It’s a well known fact that journalists will go to the opening of an envelope, provided there’s a drop of bevy and a nosh on offer. You know the scenario: the launch of yet another glossy cookbook, but the author Eric Kayser certainly made sure that man/woman can live on bread alone.
Slim as a baguette, the wheaten-haired one, a fifth-generation miller and baker from Alsace, was offering not only a bakers’s 12 but 50 varieties of fig, cheese, nut, raisin, olive bread, ekmek. There’s pita, paul and mary, you name it, all piled high with cepes, anchovies, scallops.
The tasting/book launch took place at the recently opened Boulangerestaurant, a bright convivial canteen in the 17th. Kayser’s tome, 100% Pain (say it pan) has a preface by Alain Ducasse, the two are in business together at Boulangépicerie. “Times have changed but the mysterious alchemy, the art of the boulanger is a tradition of daily life, unchanging, requiring precision and passion. Thank you for continuing to be the ‘boulanger magician’, whose bread I appreciate every day”, writes Ducasse.
“It’s the flour, it has to be organic”, insists Kayser. “The quality depends on the harvest”. In 100% Pain, Kayser deals with the history, breads of the world, bread today and 60 recipes to be your own Kayser. He sees bread as touching the five senses–sight, aroma, touch, taste, and L’ouie, which is the sound bread makes when it comes fresh from the oven. It’s also the liquid leaven which gives Kayser’s bread the delicate taste of milk, the hint of hazelnut and honey. Ask him about his Fermentolevain the machine he invented and patented, which other bakers buy but which has a secret basic ingredient that only Kayser knows and can supply!
“My bread is baked by Eric,” admits 3-star Michelin chef Guy Savoy as he nibbles on a tartine of fresh cepes, with a nice glass of red. “We present them on a bread wagon, seasonal breads, say, the classic baguette Monge (golden, crusty, with a honey-comb centre!) with a gélee of tomatoes in summer, a sarrasin bread with the meat, and rye with fish and seafood.” If it’s good enough for Guy…there is also Adjani, Ines de la Fressange, Sacha Distel and many distinguished politicians Kayser’s not prepared to name. Bakers are the new rock stars.
While most people eat pastry (which he also makes to perfection) Kayser eats bread. “Bread is my pastry, the first thing I eat each morning,” he declares. Since he was six, watching his father and grandfather baking and making in their little village boulangerie in Colmar, Alsace, Kayser has wanted only to make the best bread. “Bread is like wine, each loaf must possess a bouquet worthy of great wines: true honey, broom, roasted hazelnuts, vanilla, fresh almonds.”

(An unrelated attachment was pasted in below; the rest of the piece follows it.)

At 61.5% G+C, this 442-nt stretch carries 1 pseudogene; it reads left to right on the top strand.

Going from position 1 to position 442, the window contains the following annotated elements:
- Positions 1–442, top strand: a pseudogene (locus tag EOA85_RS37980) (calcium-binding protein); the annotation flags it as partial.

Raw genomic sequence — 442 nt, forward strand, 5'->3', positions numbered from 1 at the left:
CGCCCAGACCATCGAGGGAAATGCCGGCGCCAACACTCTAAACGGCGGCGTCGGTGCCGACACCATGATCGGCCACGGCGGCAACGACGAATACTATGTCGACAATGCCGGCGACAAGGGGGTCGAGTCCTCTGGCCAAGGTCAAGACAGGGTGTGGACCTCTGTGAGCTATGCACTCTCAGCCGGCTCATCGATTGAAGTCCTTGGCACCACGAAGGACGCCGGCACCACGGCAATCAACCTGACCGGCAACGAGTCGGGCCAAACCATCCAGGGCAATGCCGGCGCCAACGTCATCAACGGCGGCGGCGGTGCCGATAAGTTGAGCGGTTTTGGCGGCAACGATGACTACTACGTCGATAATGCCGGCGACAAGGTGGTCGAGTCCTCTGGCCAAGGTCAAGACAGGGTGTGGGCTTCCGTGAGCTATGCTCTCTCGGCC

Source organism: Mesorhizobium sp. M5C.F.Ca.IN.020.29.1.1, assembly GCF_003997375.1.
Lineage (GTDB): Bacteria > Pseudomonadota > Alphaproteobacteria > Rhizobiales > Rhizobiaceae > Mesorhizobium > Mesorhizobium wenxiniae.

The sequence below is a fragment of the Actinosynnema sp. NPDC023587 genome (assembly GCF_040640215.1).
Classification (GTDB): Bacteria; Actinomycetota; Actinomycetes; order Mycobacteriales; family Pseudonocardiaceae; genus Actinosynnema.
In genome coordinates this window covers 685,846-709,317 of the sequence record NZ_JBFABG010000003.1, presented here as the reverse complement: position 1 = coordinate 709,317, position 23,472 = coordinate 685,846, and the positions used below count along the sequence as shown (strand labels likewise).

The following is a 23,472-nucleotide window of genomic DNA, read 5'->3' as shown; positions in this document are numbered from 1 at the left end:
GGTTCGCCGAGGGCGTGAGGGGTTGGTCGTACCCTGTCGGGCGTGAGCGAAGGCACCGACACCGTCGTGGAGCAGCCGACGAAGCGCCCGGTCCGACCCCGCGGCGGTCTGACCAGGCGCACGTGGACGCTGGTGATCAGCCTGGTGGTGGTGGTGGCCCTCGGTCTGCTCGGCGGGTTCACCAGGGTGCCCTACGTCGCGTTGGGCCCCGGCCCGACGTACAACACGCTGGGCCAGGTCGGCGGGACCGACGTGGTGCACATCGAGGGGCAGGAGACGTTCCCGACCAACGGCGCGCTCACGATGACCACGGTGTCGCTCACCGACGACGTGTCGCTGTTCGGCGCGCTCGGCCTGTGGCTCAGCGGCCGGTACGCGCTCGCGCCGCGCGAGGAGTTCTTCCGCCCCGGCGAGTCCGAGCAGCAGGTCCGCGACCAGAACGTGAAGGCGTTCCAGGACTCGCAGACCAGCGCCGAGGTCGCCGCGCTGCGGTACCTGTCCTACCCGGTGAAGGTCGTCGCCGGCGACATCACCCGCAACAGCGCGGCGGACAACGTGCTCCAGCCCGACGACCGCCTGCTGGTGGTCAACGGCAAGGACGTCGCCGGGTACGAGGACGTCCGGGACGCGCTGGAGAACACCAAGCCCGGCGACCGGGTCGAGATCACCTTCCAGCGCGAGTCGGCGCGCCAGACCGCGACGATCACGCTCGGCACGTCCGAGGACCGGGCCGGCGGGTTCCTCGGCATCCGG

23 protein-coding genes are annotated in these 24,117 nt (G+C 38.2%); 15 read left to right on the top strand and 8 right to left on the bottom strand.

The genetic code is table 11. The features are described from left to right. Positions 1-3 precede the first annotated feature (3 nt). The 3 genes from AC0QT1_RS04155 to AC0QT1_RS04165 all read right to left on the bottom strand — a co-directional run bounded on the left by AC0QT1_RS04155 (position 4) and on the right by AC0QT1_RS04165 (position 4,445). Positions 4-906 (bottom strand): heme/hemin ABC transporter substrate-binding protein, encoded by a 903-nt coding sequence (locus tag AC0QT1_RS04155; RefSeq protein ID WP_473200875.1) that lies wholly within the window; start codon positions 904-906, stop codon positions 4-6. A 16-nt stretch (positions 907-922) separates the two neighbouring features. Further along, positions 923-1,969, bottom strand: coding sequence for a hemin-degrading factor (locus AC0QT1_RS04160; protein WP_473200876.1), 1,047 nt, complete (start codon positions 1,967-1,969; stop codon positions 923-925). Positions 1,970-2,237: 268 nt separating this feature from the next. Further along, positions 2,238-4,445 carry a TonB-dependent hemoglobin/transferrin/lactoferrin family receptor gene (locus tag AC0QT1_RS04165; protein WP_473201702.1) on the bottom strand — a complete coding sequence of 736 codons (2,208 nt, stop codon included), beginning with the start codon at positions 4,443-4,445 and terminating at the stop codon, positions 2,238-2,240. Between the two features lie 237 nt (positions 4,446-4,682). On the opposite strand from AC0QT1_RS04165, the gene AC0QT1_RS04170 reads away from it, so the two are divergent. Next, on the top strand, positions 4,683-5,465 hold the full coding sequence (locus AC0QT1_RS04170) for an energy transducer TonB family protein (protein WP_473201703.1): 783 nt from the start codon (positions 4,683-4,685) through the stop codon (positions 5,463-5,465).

100% Pain. Editions Solar
8 & 14 rue Monge, 5th (Métro: Place Monge/Maubert Mutualité
T: 01 44 07 01 42
85 Boulevard Malesherbes, 8th (Métro: Madeleine)
Talking of Guy Savoy, he just transformed the romantic left-bank classic (where Bardot and Vadim once noshed) L’Atelier de Maitre Albert, with architect Jean-Michel Wilmotte. Open for dinner only (private parties at lunch), the main feature is the rotissoire. The club feeling comes from the fumoir, bar and library (packed with Savoy’s impressive collection) and a wine wall created by the genial sommelier Eric Mancio. Starters from 10€; mains from 19€; pudds from 10€
1, rue Maitre Albert, 5th. (Metro: Maubert) Valet parking.
T: 01 56 81 30 01
Café Moderne restaurant, café and bar–in fact it’s everything and anything you want it to be. From breakfast to midnight Frédéric Hubig (ex-Hotel Blazac, Hotel Meurice) and David Lanher (ex-rue Balzac) are on hand to help you choose from a menu cooked by the talented Nicolas Vienne and Olivier Simon. Good reports from delighted clients, who love the space punctuated with art-works, hip lighting and excellent food.
Menu €24 -€29 + A la Carte.
40 rue Notre Dame des Victoires, 2nd (Métro: Palais Royale)
T: 01 53 40 84 10
Born in Britain and now based in Paris, Margaret Kemp graduated from The Cordon Bleu and spent a year working and watching in the kitchens of top chefs from Sydney, Australia via Bangkok, Hong Kong, California, New York and France. Realising she would never win the coveted 3-Michelin stars, she decided to write about the people who do, the “disciples of Escoffier”.